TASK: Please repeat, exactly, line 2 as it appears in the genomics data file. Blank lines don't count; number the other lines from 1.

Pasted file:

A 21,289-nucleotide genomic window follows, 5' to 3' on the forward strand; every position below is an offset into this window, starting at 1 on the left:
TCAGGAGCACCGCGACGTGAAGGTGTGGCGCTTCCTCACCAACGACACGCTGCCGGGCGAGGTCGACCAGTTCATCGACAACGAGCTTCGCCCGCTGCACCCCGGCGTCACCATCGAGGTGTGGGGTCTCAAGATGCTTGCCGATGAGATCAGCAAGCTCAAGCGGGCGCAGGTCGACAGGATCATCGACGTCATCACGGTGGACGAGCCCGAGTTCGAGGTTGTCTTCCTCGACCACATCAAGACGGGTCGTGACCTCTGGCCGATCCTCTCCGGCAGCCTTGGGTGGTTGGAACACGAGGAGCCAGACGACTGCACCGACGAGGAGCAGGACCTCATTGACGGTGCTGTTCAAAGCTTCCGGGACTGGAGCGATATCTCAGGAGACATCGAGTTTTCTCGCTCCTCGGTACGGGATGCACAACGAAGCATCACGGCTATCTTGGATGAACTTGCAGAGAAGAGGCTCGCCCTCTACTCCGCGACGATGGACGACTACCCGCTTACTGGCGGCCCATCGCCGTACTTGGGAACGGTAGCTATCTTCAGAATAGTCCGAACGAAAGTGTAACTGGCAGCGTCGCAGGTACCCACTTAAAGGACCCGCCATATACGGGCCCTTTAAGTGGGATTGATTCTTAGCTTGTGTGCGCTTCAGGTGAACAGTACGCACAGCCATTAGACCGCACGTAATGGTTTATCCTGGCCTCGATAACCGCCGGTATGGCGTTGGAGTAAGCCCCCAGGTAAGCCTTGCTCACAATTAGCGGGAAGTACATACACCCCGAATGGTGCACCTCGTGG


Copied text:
TCAGGAGCACCGCGACGTGAAGGTGTGGCGCTTCCTCACCAACGACACGCTGCCGGGCGAGGTCGACCAGTTCATCGACAACGAGCTTCGCCCGCTGCACCCCGGCGTCACCATCGAGGTGTGGGGTCTCAAGATGCTTGCCGATGAGATCAGCAAGCTCAAGCGGGCGCAGGTCGACAGGATCATCGACGTCATCACGGTGGACGAGCCCGAGTTCGAGGTTGTCTTCCTCGACCACATCAAGACGGGTCGTGACCTCTGGCCGATCCTCTCCGGCAGCCTTGGGTGGTTGGAACACGAGGAGCCAGACGACTGCACCGACGAGGAGCAGGACCTCATTGACGGTGCTGTTCAAAGCTTCCGGGACTGGAGCGATATCTCAGGAGACATCGAGTTTTCTCGCTCCTCGGTACGGGATGCACAACGAAGCATCACGGCTATCTTGGATGAACTTGCAGAGAAGAGGCTCGCCCTCTACTCCGCGACGATGGACGACTACCCGCTTACTGGCGGCCCATCGCCGTACTTGGGAACGGTAGCTATCTTCAGAATAGTCCGAACGAAAGTGTAACTGGCAGCGTCGCAGGTACCCACTTAAAGGACCCGCCATATACGGGCCCTTTAAGTGGGATTGATTCTTAGCTTGTGTGCGCTTCAGGTGAACAGTACGCACAGCCATTAGACCGCACGTAATGGTTTATCCTGGCCTCGATAACCGCCGGTATGGCGTTGGAGTAAGCCCCCAGGTAAGCCTTGCTCACAATTAGCGGGAAGTACATACACCCCGAATGGTGCACCTCGTGG